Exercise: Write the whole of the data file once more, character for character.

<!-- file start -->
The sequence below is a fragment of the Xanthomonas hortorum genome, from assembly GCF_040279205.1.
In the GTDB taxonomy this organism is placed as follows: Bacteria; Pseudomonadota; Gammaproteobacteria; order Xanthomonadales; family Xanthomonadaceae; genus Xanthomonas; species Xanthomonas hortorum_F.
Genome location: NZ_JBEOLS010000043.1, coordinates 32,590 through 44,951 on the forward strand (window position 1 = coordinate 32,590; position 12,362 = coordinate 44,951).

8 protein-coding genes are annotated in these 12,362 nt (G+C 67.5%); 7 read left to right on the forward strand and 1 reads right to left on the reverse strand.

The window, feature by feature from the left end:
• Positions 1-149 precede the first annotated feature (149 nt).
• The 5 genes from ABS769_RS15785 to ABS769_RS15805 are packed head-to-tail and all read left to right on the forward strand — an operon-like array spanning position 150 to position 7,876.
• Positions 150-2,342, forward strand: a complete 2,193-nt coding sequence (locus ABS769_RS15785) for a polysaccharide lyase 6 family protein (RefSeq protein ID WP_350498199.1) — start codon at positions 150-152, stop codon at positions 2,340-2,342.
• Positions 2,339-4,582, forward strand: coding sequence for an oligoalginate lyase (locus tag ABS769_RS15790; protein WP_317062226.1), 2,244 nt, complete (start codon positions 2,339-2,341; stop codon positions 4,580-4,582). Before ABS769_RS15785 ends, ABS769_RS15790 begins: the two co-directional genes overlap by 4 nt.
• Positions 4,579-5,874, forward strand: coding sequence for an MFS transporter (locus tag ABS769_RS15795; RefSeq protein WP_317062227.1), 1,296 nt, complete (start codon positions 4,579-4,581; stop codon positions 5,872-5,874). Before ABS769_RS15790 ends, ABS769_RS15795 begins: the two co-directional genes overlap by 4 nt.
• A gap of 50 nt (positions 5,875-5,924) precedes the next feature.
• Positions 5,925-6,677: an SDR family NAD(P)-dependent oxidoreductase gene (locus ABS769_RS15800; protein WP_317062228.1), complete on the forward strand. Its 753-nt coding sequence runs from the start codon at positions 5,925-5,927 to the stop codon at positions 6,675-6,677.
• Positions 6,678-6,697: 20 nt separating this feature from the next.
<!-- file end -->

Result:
The sequence below is a fragment of the Xanthomonas hortorum genome, from assembly GCF_040279205.1.
In the GTDB taxonomy this organism is placed as follows: Bacteria; Pseudomonadota; Gammaproteobacteria; order Xanthomonadales; family Xanthomonadaceae; genus Xanthomonas; species Xanthomonas hortorum_F.
Genome location: NZ_JBEOLS010000043.1, coordinates 32,590 through 44,951 on the forward strand (window position 1 = coordinate 32,590; position 12,362 = coordinate 44,951).

8 protein-coding genes are annotated in these 12,362 nt (G+C 67.5%); 7 read left to right on the forward strand and 1 reads right to left on the reverse strand.

The window, feature by feature from the left end:
• Positions 1-149 precede the first annotated feature (149 nt).
• The 5 genes from ABS769_RS15785 to ABS769_RS15805 are packed head-to-tail and all read left to right on the forward strand — an operon-like array spanning position 150 to position 7,876.
• Positions 150-2,342, forward strand: a complete 2,193-nt coding sequence (locus ABS769_RS15785) for a polysaccharide lyase 6 family protein (RefSeq protein ID WP_350498199.1) — start codon at positions 150-152, stop codon at positions 2,340-2,342.
• Positions 2,339-4,582, forward strand: coding sequence for an oligoalginate lyase (locus tag ABS769_RS15790; protein WP_317062226.1), 2,244 nt, complete (start codon positions 2,339-2,341; stop codon positions 4,580-4,582). Before ABS769_RS15785 ends, ABS769_RS15790 begins: the two co-directional genes overlap by 4 nt.
• Positions 4,579-5,874, forward strand: coding sequence for an MFS transporter (locus tag ABS769_RS15795; RefSeq protein WP_317062227.1), 1,296 nt, complete (start codon positions 4,579-4,581; stop codon positions 5,872-5,874). Before ABS769_RS15790 ends, ABS769_RS15795 begins: the two co-directional genes overlap by 4 nt.
• A gap of 50 nt (positions 5,875-5,924) precedes the next feature.
• Positions 5,925-6,677: an SDR family NAD(P)-dependent oxidoreductase gene (locus ABS769_RS15800; protein WP_317062228.1), complete on the forward strand. Its 753-nt coding sequence runs from the start codon at positions 5,925-5,927 to the stop codon at positions 6,675-6,677.
• Positions 6,678-6,697: 20 nt separating this feature from the next.